Discovering that Bushnell was a painter by trade “blew all the wiring” for Lynch, and the two would go on to forge a nurturing relationship. Bushnell gifted Lynch a copy of The Art Spirit by Robert Henri, which became the platform from which Lynch would delve into the visual avant-garde. Eventually, “The Art Spirit became ‘the art life,’ ” Lynch remembers, “and I had this idea that you drink coffee, you smoke cigarettes, and you paint, and that’s it. Maybe girls come into it a little bit. But basically it’s the incredible happiness of working and living that life.”
Painting would liberate Lynch from the fetters of his cookie-cutter teenaged world, and making art became an all-consuming obsession. Exhibiting qualities of surrealism, Dada, and expressionism, Lynch’s cultivated aesthetic is known to be informed by the ghostly paintings of the 20th-century British artist Francis Bacon. Yet his work is equally inspired by the unusual events of his own lived experiences.
After a short stint at art school in Boston and only 15 days in Austria hoping to study under Oskar Kokoschka (unsuccessfully), Lynch wound up at the Pennsylvania Academy of the Fine Arts in Philadelphia. This watershed period in Lynch’s life would unveil his love affair with fear—something he would learn to harness and exploit. “There was a thick, thick fear in the air. There was a feeling of sickness. Corruption. Of racial hatred. But Philadelphia was just perfect to spark things,” Lynch recalls. “Even though I lived in fear, it was thrilling. The art life—the art spirit—was alive and well.”
Lynch’s first cinematic inclination came to him out of nowhere, like some sort of divine intervention. He was staring at a canvas he had painted black with green leaves when a sweeping wind passed through what ought to have remained inanimate foliage. The canvas became a “moving painting with sound”—a concept that would clearly stick with him. The unexpected incident would motivate Lynch to experiment with animation and later, live action, which would consequently land him a grant from the American Film Institute, transferring him to Los Angeles for good.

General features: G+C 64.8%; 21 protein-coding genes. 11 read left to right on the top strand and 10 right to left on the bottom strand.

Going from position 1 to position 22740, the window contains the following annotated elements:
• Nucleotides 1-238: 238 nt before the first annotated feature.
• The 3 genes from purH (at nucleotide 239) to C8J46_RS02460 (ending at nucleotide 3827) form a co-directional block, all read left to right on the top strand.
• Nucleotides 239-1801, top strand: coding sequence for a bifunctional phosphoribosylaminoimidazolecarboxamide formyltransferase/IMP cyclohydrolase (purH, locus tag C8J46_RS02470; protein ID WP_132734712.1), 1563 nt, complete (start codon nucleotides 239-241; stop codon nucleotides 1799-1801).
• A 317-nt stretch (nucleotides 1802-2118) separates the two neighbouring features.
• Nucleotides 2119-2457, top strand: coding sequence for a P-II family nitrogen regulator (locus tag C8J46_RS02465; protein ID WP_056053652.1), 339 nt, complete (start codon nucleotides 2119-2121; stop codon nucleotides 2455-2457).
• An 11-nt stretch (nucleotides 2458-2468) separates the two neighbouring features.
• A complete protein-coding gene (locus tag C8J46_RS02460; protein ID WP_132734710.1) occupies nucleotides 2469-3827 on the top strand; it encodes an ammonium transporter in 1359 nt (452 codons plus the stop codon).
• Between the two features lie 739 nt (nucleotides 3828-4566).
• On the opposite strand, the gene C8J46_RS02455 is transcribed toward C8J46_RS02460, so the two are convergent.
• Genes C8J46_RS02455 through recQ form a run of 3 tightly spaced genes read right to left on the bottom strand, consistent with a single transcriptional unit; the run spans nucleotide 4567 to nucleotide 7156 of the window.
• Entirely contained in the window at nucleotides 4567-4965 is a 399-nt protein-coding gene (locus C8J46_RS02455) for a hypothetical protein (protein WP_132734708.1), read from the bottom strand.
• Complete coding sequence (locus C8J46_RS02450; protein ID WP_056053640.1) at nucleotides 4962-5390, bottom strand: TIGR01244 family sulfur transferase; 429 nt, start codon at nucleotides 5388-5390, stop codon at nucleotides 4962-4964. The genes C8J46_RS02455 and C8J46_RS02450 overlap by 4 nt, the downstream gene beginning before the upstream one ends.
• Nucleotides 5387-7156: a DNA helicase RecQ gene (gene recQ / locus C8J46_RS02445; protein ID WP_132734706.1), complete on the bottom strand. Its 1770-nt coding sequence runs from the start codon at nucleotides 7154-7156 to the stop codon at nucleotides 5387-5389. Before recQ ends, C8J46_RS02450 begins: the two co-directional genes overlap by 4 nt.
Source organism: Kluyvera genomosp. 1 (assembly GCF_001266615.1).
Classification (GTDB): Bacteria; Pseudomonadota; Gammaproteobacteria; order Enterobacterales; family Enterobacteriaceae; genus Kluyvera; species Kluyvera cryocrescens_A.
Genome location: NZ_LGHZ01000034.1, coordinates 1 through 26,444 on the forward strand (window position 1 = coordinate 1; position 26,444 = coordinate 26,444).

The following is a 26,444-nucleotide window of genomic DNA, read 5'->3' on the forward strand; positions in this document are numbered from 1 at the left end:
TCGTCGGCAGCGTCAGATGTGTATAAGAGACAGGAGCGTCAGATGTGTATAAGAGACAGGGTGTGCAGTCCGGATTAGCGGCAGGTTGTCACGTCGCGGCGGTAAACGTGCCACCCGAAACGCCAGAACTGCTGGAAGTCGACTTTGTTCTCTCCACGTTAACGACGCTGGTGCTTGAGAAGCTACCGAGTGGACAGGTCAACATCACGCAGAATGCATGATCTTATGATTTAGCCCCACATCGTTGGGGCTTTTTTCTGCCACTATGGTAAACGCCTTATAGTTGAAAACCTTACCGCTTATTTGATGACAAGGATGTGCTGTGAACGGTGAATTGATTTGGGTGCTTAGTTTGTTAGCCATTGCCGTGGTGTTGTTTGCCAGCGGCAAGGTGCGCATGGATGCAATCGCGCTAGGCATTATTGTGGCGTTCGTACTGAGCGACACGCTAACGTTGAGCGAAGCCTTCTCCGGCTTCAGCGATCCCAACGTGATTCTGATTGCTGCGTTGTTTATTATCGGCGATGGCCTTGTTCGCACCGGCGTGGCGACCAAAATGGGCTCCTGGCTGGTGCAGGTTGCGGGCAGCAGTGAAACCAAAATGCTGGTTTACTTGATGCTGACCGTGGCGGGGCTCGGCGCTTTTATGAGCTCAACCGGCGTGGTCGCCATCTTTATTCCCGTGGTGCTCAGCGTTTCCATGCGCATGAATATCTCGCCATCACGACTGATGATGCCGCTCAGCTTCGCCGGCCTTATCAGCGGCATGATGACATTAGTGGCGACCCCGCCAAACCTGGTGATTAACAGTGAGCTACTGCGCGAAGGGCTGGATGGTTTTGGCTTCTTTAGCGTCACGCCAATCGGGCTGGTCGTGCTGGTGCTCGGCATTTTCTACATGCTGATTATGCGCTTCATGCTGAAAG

Lynch would find his ultimate calling in film, and The Art Life ends accordingly with tapered memories of his Eraserhead years. “…So beautiful,” Lynch musters in his final soliloquy. “Everything about it.”
“Beautiful” is one word that lingers for Lynch’s notable ability to find beauty in unconventional things: lounging in a mud puddle beneath the shade of a tree in Missoula; his mother’s landmark decision to refuse him coloring books as a child (coloring inside the lines “would be restrictive and kill some kind of creativity”); his father’s research into the biology of insects, whose innards revealed intricate patterns. The term is consistently used, however, in reference to what is arguably most imperative to Lynch: his freedom.
“Boundaries,” he says in that unparalleled tenor, “they just screw you.”
David Lynch: The Art Life is available on iTunes.